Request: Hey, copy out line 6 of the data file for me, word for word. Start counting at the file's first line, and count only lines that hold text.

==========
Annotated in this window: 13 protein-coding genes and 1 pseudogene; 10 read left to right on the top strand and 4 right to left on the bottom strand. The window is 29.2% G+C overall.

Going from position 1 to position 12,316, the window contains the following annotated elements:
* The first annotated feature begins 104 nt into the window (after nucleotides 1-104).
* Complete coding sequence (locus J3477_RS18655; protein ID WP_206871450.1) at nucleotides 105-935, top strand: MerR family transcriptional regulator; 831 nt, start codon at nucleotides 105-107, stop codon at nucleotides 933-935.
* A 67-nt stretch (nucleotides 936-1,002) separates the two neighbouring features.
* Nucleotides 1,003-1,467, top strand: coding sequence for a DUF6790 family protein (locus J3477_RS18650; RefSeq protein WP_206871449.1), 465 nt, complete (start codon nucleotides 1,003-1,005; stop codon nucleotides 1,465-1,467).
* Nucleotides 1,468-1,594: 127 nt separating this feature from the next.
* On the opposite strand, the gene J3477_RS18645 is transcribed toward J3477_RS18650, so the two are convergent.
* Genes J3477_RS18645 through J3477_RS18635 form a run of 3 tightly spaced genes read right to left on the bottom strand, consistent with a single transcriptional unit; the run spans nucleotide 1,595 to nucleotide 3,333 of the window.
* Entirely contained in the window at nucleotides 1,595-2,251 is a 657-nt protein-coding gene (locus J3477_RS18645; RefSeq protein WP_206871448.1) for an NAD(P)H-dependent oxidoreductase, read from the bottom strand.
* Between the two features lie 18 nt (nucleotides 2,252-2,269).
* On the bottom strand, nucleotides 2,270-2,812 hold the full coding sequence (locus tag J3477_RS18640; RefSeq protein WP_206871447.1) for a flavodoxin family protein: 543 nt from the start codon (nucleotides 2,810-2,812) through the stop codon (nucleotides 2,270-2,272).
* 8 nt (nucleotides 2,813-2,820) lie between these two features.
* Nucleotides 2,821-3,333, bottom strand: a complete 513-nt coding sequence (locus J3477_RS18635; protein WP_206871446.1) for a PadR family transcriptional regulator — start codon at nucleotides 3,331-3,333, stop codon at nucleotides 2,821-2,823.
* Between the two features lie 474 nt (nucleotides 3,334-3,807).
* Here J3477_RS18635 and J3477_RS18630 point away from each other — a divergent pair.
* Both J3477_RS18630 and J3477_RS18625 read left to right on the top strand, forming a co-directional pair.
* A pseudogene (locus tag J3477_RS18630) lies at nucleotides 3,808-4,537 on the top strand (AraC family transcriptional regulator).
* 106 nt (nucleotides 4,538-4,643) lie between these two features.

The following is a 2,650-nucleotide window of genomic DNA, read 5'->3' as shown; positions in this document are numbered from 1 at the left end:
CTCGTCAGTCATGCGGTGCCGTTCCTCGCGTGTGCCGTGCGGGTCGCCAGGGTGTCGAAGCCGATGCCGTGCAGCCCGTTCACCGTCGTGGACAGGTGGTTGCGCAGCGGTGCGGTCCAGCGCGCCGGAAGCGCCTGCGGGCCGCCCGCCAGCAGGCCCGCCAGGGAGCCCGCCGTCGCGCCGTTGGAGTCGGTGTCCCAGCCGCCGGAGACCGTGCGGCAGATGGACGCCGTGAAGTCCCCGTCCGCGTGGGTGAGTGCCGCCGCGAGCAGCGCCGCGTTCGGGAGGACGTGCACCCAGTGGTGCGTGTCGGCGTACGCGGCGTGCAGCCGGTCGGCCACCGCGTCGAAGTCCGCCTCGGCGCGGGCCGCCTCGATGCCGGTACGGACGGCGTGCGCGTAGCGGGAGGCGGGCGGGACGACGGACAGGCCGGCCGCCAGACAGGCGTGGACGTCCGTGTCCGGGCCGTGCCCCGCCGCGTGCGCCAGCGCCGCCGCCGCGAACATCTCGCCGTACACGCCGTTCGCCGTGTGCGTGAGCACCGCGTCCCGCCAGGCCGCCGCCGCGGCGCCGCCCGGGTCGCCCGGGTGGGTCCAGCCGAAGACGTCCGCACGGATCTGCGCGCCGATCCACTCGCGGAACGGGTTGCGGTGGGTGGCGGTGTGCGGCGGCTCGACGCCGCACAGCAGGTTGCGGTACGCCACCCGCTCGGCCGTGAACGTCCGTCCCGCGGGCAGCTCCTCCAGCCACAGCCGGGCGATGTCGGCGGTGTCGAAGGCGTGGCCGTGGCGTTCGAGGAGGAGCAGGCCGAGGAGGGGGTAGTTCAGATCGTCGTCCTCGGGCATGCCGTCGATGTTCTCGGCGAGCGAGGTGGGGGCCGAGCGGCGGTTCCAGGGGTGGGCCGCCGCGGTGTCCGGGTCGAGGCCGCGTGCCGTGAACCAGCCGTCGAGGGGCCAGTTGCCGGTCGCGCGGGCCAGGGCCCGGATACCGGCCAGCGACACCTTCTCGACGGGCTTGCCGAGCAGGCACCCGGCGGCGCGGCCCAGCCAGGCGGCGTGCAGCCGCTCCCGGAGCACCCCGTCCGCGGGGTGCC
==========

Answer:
* Nucleotides 1,003-1,467, top strand: coding sequence for a DUF6790 family protein (locus J3477_RS18650; RefSeq protein WP_206871449.1), 465 nt, complete (start codon nucleotides 1,003-1,005; stop codon nucleotides 1,465-1,467).